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Solicitors and Barristers

Both solicitors and barristers are lawyers, but their tasks are somewhat different. In the main the barrister is the advocate who "plead" before the judge and jury, and his branch of the profession is usually regarded as the higher one. The solicitor is concerned with advising clients, and he "briefs" the barrister, that is gives him all the facts about the case so that the barrister can present it properly before the judge. A barrister too, is usually specially learned in one particular branch of the law and his views may be sought by solicitor on some knotty point.

In this case the solicitor will say that he has "Counsel's Opinion" and some barristers are largely occupied in this kind of works, particularly when they have specialised in some highly technical for complicated side of the law, as, for instance, Patent Law. The solicitor is more concerned with the preparation of legal deeds such as partnership agreements, transferred of property, leases of land, wills, and many matters in which some kind of legal and binding arrangement is desirable.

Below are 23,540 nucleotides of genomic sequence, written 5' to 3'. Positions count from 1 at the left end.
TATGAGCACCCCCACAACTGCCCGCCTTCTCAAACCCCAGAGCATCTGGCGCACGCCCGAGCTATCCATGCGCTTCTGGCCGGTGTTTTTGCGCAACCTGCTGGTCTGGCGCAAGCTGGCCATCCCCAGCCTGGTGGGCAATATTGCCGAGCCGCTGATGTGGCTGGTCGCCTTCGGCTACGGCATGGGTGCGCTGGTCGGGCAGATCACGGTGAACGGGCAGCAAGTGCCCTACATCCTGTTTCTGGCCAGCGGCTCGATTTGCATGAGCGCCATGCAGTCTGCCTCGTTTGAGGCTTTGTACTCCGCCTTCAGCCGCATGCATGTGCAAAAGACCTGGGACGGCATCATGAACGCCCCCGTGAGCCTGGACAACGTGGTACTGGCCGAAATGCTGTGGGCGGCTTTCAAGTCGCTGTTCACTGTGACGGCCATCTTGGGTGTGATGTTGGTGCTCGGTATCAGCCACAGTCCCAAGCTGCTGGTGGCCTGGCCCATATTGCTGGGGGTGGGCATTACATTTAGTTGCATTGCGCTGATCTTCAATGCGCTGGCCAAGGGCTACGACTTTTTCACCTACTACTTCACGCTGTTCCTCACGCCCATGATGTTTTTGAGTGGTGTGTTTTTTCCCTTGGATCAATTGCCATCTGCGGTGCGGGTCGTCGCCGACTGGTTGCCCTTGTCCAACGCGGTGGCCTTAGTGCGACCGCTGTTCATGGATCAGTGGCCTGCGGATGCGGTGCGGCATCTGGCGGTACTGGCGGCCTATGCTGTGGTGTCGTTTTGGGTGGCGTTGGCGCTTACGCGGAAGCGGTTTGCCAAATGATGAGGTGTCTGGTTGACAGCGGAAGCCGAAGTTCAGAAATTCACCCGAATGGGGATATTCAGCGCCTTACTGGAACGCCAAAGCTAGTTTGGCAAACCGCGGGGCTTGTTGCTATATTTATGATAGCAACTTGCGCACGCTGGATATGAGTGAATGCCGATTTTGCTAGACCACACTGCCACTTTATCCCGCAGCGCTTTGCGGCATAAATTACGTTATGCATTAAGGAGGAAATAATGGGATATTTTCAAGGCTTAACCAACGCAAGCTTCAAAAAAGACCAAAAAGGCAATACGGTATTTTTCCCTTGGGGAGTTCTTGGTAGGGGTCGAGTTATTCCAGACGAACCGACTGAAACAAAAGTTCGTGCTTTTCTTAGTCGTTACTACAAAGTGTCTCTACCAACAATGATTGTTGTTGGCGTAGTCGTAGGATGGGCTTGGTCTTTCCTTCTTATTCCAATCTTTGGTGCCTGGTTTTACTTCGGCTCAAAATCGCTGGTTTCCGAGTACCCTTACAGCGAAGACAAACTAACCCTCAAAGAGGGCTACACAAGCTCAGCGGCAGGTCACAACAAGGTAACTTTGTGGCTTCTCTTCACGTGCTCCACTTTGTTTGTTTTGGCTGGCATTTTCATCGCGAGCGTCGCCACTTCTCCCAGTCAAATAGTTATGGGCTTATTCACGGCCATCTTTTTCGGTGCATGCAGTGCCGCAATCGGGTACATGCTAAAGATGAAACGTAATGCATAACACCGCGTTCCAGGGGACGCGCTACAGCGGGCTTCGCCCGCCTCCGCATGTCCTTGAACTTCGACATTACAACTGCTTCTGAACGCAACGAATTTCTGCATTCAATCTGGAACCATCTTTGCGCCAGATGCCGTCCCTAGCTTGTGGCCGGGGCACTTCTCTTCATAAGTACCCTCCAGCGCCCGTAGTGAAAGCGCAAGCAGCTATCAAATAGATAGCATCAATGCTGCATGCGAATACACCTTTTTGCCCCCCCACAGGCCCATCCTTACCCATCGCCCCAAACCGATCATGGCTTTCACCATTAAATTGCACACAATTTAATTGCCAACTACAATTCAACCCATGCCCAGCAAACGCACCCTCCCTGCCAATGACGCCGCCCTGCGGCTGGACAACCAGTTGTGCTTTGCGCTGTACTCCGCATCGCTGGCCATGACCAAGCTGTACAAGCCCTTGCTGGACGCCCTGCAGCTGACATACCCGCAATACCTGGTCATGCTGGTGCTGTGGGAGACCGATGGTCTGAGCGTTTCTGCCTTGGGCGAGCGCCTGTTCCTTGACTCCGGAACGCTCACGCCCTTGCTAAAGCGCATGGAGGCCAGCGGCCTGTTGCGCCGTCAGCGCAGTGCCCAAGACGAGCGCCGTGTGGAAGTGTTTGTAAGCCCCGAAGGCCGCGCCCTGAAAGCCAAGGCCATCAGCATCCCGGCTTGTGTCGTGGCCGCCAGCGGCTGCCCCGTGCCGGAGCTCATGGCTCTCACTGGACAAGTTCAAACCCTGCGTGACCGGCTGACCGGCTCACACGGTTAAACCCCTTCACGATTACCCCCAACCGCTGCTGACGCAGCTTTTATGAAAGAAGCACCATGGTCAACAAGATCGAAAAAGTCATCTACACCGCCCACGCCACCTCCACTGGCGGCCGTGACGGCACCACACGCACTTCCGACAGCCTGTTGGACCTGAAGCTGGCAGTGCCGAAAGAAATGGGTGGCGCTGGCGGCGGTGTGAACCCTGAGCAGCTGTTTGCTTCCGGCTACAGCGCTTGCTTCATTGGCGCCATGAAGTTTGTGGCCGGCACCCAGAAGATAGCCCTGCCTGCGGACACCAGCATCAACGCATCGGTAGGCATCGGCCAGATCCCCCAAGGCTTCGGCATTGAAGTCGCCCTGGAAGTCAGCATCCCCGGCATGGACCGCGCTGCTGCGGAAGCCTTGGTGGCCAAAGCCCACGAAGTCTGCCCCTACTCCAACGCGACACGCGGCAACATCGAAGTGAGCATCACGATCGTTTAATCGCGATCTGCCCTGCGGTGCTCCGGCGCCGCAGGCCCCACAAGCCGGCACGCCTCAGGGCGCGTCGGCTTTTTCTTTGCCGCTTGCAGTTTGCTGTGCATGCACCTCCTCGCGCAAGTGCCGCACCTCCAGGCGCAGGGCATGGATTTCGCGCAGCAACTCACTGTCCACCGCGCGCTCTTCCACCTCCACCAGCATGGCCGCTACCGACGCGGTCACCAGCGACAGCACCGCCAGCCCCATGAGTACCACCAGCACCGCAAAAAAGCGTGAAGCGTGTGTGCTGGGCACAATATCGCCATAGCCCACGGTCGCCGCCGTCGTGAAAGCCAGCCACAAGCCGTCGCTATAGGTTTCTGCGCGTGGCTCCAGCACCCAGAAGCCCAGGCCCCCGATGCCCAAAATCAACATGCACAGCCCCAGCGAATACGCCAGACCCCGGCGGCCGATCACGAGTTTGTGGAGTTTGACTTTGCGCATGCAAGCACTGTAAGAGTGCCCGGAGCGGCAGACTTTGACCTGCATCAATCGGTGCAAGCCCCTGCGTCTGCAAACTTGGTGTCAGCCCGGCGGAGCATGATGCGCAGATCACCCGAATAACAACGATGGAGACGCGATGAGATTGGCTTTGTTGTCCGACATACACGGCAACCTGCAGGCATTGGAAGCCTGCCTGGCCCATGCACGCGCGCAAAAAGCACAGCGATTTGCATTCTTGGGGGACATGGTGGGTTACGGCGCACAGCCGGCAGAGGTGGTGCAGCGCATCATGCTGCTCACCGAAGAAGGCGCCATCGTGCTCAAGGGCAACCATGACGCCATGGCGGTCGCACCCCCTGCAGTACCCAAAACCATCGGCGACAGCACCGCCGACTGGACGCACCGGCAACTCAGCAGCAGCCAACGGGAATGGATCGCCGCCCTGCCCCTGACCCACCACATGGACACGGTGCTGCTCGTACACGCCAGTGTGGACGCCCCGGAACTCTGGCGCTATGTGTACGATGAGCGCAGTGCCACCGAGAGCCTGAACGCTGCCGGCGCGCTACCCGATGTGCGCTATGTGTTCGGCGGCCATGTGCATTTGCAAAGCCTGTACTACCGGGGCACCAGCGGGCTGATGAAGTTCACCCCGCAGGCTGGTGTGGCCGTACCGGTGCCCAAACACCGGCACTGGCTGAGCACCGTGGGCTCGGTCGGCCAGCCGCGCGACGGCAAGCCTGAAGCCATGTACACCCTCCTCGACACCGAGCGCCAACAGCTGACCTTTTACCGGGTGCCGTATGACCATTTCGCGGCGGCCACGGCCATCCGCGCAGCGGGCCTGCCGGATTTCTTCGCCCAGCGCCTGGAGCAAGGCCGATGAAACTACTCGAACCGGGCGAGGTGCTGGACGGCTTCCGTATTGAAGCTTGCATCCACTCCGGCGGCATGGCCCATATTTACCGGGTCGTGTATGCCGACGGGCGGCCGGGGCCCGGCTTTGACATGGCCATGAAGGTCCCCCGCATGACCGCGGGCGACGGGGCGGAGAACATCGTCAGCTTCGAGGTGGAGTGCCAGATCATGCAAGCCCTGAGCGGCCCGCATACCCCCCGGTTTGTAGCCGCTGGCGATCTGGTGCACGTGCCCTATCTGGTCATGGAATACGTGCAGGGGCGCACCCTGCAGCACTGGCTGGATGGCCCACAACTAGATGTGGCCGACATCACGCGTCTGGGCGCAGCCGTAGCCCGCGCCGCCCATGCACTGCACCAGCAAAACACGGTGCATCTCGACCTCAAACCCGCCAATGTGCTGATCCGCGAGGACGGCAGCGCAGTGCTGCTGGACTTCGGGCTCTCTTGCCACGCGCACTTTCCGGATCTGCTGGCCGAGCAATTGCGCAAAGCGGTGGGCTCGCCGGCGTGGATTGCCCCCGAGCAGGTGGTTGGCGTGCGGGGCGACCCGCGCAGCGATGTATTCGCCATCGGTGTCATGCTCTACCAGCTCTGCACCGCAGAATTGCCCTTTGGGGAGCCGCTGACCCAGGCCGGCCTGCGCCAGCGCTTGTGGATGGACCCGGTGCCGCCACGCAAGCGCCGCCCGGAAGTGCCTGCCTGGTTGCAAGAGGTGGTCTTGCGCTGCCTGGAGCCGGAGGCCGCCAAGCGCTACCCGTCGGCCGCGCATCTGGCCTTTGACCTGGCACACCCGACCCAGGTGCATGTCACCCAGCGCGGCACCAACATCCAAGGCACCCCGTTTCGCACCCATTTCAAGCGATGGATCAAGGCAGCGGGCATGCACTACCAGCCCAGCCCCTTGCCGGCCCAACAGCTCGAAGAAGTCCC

Barristers themselves are divided into two classes: the ordinary barrister and the higher ranking K. C. or King's Counsel. To become K. C. a man must have attained some eminence as a barrister before being nominated by the Lord Chancellor The expression "to take silk," sometimes used when a man becomes a K. C., comes from the fact that he wears a silk gown instead of the usual stuff gown of the ordinary, or junior, barrister.


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